After the sin of the Israelites God decides to distance himself from them as he did with Adam and Eve. He was bound though by the promise he had made with Abraham, Isaac and Jacob thus he says he will fulfil his promise to them and lead them to the Promised Land but he will no longer be with them, but rather he will send his angel before them to lead them. This was a form of punishment for their sin, but at the same time God is being merciful because he knows that they are a stiffnecked and hardhearted people inclined to sin and fears that if he follows them personally as he had done up to now and they sin again he will completely destroy them.

When the people heard that God will remove himself from them they repented and mourned for their terrible sin against him. This pleased God who then told them to remove the luxurious clothing and gold jewellery items from them because through these they had made the golden calf.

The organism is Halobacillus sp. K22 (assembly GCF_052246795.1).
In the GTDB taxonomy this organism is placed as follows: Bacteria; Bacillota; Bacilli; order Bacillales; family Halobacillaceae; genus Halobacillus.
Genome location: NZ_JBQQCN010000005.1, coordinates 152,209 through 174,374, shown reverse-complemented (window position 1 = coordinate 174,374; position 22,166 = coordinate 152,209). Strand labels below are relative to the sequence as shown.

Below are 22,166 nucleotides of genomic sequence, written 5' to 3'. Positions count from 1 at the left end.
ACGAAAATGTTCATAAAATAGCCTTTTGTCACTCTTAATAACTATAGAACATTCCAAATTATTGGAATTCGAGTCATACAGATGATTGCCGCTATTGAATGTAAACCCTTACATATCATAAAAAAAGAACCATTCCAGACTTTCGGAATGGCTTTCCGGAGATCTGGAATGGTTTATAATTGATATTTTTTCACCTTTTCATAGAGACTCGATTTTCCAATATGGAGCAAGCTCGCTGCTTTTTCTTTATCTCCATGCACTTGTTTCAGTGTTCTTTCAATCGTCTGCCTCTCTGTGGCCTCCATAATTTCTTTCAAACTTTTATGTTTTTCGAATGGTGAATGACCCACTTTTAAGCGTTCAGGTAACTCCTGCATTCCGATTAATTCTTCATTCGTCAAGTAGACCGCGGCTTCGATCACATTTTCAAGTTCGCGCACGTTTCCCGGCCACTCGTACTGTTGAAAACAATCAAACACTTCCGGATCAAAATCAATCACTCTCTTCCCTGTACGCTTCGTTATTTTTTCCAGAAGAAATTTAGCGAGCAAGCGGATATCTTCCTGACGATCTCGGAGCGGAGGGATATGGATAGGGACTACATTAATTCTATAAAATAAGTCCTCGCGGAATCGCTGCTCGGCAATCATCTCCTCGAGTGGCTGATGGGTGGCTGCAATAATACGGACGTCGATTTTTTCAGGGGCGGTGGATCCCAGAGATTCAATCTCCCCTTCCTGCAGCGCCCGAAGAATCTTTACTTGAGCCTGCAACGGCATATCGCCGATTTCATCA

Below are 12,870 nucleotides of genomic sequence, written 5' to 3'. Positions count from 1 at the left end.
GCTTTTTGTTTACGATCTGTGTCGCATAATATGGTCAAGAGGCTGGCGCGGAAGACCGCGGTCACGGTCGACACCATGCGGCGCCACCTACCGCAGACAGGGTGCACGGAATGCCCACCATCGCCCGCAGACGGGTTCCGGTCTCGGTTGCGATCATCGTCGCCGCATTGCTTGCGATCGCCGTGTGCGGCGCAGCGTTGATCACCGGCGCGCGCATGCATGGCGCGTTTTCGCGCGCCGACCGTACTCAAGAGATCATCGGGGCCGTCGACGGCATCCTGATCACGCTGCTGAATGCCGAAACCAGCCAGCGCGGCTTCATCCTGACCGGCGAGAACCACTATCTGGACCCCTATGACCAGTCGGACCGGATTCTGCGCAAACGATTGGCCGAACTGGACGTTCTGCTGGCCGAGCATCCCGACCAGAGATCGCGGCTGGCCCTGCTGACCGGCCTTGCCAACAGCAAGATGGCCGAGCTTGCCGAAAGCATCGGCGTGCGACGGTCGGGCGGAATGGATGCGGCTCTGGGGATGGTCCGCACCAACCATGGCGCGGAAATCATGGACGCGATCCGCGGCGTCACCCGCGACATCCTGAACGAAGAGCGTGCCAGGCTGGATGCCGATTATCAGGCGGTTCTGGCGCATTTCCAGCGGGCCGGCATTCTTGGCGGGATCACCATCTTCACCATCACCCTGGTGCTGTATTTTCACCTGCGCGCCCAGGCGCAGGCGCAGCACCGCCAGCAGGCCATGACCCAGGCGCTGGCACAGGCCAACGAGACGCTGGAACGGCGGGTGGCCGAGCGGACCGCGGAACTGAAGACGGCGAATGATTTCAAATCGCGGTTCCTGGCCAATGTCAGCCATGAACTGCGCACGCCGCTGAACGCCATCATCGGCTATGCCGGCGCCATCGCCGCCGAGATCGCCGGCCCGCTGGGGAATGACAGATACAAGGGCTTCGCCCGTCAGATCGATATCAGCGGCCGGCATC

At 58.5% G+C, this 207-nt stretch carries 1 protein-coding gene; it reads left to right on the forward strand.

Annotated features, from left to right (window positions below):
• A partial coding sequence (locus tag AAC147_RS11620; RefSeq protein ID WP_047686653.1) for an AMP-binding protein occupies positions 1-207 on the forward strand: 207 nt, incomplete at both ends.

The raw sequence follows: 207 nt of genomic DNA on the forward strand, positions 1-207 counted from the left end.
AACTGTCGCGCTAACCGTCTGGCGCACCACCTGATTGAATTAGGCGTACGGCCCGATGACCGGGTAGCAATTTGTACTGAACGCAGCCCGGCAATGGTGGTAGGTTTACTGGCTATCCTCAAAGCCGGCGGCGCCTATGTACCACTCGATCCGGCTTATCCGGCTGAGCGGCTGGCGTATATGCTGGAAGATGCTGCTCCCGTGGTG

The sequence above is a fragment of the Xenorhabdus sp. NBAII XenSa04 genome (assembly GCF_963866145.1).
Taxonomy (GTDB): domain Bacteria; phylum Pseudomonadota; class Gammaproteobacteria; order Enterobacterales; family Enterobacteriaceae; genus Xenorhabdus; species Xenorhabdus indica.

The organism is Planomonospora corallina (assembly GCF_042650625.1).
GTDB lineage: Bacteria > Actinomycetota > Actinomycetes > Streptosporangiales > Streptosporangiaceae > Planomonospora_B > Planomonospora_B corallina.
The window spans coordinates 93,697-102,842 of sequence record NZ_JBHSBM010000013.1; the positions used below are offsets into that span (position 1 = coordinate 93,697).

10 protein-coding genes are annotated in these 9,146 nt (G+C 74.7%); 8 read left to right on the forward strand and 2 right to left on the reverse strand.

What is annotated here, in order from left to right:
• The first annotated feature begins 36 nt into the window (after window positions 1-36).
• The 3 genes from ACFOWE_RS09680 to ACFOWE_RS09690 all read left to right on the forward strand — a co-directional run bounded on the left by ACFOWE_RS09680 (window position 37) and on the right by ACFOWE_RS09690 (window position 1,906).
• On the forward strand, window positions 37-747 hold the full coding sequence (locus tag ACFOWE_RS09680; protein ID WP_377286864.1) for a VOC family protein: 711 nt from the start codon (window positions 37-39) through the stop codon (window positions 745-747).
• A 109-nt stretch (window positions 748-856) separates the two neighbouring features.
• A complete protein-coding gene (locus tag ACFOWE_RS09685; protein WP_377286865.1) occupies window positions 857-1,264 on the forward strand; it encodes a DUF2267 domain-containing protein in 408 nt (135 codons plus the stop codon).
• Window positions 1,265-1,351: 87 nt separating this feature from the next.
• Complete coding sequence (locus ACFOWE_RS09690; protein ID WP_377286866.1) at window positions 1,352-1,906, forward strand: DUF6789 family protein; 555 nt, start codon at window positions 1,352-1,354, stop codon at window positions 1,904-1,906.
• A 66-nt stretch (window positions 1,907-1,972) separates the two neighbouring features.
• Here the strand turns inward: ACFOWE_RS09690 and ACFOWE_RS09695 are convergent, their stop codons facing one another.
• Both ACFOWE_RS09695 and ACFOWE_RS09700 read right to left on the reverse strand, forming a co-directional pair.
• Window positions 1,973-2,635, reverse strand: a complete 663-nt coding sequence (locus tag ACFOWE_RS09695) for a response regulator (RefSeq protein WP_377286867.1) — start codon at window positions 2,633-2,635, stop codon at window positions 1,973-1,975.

Moses is then told to take his tabernacle and pitch it outside the camp. This is not the tabernacle of the covenant because it still has to be made. This is Moses" personal tent which was used as a temporary religious centre and were Moses received divine guidance. As such it could no longer remain within the camp because the camp had become polluted with the worship of the calf and God could no longer speak to Moses there. By moving the tent, it reminded them of their sin and served to strengthen the Israelites repentance. With the tent outside the camp Moses would enter and a cloud would descend and stand by the door and talk with him. In the cloud was God who it says stood before Moses and spoke with him as one speaks to a friend. Moses would come and go passing on to the people God's messages. Jesus the son of Nun was the guardian of the tent.